David Bourget (Western Ontario)
David Chalmers (ANU, NYU)
Rafael De Clercq
Jack Alan Reynolds
Learn more about PhilPapers
Studies in Christian Ethics 23 (1):21-34 (2010)
The starting point for thinking about divine command is the reality of God, the initiating and effecting word of God and the character of God, reflected in Scripture especially in regard to goodness and justice.The necessity of social interaction as context for divine command is reflected in several ways; among those mentioned here are the divine council, the covenant, and the incarnation, the word made flesh and living among us. The covenant is central to thinking about divine commands as they are reflected in Scripture. It presumes a relationship between God and those commanded and is a voluntary association. Obedience to the divine commands results from the goodness of God and is only to the Lord. As such the ethic of command becomes also an ethic of response. Rather than being commands to be obeyed without reason or thought and only because they are commanded by God, the divine commands of Scripture and the law generally involve rationality and persuasion, teaching and interpretation. They chart a way of freedom
|Keywords||No keywords specified (fix it)|
|Categories||categorize this paper)|
Setup an account with your affiliations in order to access resources via your University's proxy server
Configure custom proxy (use this if your affiliation does not provide a proxy)
|Through your library|
References found in this work BETA
No references found.
Citations of this work BETA
No citations found.
Similar books and articles
Martin Kavka & Randi Rashkover (2004). A Jewish Modified Divine Command Theory. Journal of Religious Ethics 32 (2):387 - 414.
Robert Audi (2007). Divine Command Morality and the Autonomy of Ethics. Faith and Philosophy 24 (2):121-143.
Wes Morriston (2009). The Moral Obligations of Reasonable Non-Believers. International Journal for Philosophy of Religion 65 (1):1 - 10.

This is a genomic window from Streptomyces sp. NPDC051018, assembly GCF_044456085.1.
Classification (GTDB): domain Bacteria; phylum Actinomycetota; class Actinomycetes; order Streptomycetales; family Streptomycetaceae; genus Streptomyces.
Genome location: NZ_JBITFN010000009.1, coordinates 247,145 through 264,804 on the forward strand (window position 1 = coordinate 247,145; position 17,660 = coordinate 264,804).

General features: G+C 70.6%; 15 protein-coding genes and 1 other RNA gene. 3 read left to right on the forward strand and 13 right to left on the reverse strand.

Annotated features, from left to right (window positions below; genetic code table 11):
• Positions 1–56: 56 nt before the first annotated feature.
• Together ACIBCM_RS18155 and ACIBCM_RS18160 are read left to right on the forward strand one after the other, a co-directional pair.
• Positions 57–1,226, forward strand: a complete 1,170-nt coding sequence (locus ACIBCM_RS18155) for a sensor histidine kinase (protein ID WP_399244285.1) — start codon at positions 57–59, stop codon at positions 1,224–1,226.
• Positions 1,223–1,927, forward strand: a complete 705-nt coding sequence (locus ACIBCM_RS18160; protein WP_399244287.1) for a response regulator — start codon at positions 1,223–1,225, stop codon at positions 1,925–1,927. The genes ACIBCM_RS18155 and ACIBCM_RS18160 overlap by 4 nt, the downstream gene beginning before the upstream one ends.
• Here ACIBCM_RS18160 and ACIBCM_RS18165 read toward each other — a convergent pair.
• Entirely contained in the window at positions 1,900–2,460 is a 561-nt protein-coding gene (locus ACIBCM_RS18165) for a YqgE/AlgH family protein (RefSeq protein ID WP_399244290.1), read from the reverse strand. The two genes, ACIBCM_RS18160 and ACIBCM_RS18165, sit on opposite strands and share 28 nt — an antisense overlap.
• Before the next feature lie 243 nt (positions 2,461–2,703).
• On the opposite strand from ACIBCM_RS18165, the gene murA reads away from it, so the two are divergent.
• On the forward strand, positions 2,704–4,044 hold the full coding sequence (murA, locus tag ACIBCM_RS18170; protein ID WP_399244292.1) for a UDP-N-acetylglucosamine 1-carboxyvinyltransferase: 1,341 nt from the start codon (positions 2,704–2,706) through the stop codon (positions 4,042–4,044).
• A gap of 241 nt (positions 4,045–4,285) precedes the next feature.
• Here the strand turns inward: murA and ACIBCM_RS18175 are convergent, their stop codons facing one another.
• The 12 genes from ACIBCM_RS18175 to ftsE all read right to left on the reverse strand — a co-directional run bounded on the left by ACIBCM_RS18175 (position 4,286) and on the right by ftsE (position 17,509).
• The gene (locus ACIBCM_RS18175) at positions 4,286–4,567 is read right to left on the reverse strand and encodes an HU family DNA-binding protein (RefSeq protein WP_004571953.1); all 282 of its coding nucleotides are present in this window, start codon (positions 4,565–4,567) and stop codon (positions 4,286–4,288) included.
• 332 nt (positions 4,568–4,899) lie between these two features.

Mark J. Lutz (2012). Divine Law and Political Philosophy in Plato's Laws. Northern Illinois University Press.
Simin Rahimi (2008). Divine Command and Ethical Duty: A Critique of the Scriptural Argument. Journal of Islamic Philosophy 4:77-108.
Christian Miller (2009). Divine Desire Theory and Obligation. In Yujin Nagasawa & Erik J. Wielenberg (eds.), New Waves in Philosophy of Religion. Palgrave Macmillan. 105--24.
Susan Peppers-Bates (2008). Divine Simplicity and Divine Command Ethics. International Philosophical Quarterly 48 (3):361-369.
David Efird (2009). Divine Command Theory and the Semantics of Quantified Modal Logic. In Yujin Nagasawa & Erik J. Wielenberg (eds.), New Waves in Philosophy of Religion. Palgrave Macmillan. 91.
Dale Tuggy (2005). Necessity, Control, and the Divine Command Theory. Sophia 44 (1):53-75.
John L. Hammond (1986). Divine Command Theories and Human Analogies. Journal of Religious Ethics 14 (1):216 - 223.
A. Nanji (2010). Divine Law/Divine Command: The Ground of Ethics in the Western Tradition -- Muslim Perspectives. Studies in Christian Ethics 23 (1):35-41.
Xiufen Lu (2006). Understanding Mozi's Foundations of Morality: A Comparative Perspective. Asian Philosophy 16 (2):123-134.
John P. Reeder Jr (1975). A Critique of Graber's Divine Command Theory of Ethics. Journal of Religious Ethics 3 (1):157 - 163.
Simin Rahimi (2012). Divine Command Theory and Theistic Activism. Heythrop Journal 53 (4):551-559.
Added to index2010-09-13
Total downloads4 ( #369,615 of 1,696,550 )
Recent downloads (6 months)1 ( #343,026 of 1,696,550 )
How can I increase my downloads?